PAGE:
1, 2, 3, code ! - Cycle 3 activities

The activities module for Cycle 3 alternates unplugged exercises (done without a computer but with experimentation and documentary equipment) and plugged programming exercises (using a computer).

The theme that ties the activities together is the exploration of an unknown planet.

  • Sequence I (entirely unplugged) focuses on preparing the mission (How will you get around and communicate?) and allows students to become familiar with programming language and encoding information (first using numerals, then using binary code).
  • Sequence II, mainly plugged, gives students a similar mission through a video game they must program. Students learn about the programming environment and define the steps and tasks needed to complete the project as they work at their own pace. Several unplugged activities help students to fully understand the concepts (variables, tests, loops, logical operators) used during the programming activities.
  • Sequence III (entirely unplugged) returns to the issue of how information is represented to teach students how to code images, learn cryptography techniques for secure data exchanges, etc.

If the classroom is not equipped with computers, Sequences 1 and 3 can be done back to back so students can complete an entirely unplugged IT project, which is an interesting approach in and of itself.


Note: Contrary to the activity modules for Cycles 1 and 2, here we do not have a "robot" variation. However, if the classroom is equipped with robots, you can substitute or round off the Scratch lessons with robot programming lessons. These types of lessons will introduce students to the ideas of algorithms, programs, tests, events, etc. The Thymio II robot, used in the Cycle 1 and 2 lessons, can also be used for Cycle 3. You can even operate it using Scratch (this requires installing an extension for Scratch, refer to https://www.thymio.org/en:scratchprogramming-asebascratch).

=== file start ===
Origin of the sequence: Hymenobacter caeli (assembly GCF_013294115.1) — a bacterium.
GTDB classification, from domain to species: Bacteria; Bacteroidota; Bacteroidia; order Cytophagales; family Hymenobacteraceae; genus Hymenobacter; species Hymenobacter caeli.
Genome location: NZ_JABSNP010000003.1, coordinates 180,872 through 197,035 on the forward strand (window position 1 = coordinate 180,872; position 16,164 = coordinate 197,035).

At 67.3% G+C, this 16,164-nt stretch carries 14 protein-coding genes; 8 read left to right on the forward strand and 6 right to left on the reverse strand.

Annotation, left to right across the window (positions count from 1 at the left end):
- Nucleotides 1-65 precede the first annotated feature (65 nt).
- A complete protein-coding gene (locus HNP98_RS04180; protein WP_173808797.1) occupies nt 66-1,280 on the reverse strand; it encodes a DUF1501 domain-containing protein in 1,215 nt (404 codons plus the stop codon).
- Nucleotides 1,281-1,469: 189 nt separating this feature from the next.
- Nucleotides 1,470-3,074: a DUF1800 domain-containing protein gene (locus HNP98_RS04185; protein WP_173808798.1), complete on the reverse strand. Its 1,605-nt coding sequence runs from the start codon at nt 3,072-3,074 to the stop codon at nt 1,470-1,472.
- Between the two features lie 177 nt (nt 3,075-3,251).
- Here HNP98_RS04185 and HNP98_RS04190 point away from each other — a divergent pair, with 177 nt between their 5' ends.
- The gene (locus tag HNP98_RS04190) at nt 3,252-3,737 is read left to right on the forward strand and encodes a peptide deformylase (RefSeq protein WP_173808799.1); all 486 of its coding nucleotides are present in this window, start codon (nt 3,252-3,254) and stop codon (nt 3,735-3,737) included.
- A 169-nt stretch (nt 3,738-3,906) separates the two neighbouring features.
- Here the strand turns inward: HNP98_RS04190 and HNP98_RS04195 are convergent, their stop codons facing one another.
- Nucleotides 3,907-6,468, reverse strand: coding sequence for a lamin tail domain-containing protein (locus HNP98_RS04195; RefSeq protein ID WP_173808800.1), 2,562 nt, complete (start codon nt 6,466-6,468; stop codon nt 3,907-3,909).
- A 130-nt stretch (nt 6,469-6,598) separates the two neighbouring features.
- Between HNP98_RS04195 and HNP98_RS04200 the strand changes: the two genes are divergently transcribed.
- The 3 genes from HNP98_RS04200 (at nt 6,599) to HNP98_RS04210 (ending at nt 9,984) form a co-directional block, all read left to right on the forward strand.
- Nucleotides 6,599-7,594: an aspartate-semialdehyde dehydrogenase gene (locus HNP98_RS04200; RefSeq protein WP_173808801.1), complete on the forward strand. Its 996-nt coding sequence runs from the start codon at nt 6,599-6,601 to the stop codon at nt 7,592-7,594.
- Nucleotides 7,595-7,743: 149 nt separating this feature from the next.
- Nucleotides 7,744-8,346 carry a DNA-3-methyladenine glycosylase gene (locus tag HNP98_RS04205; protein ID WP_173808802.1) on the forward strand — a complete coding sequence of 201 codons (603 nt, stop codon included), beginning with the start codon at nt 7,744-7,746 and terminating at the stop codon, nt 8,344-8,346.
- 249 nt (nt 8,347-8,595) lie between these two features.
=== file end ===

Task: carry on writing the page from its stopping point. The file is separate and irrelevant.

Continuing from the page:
Lesson summary

Sequence I: Prepare the mission





Lesson 1

How to remotely operate a vehicle

Students must provide the instructions to remotely operate a vehicle. To do this, they define a programming language and explore the difference between it and a natural language. They are also introduced to the notion of a software bug.

Lesson 2

How to encode a message with numbers

Students must encode a textual message using only numbers. To do this, they make suggestions and then create a correspondence table for the letters and numbers for use by the entire class. They use this table to encode a message that they send as well as to decode a message they receive. 

Lesson 3

How to code information in binary

Students must now use only two symbols (0 and 1) to transmit messages. They explore the ways of encoding different information (the four cardinal directions – North/South/East/West, the seven days of the week, etc.) by combining 0s and 1s as an introduction to binary coding.

Lesson 4

How to encode and decode a binary message

Continuing on from the previous lesson, students apply what they have learned to encode a short worded message in binary code, then decode a message in binary code they receive.


Sequence II: Simulate the mission in Scratch

For this sequence, we reason in "steps" rather than lessons (see note on project pedagogy, at the start of this sequence).





Step 1

Introduction to the Scratch programming environment

The students learn about Scratch, a programming environment suited to elementary school students. They learn to launch the program and follow a few simple instructions.

Step 2

Customizing the environment and saving all work

The students learn to customize Scratch (avatar TJ1/avaar-sprite TJ2 and background) and save their work to be used again later.

They discuss the different steps they will follow to create their video game.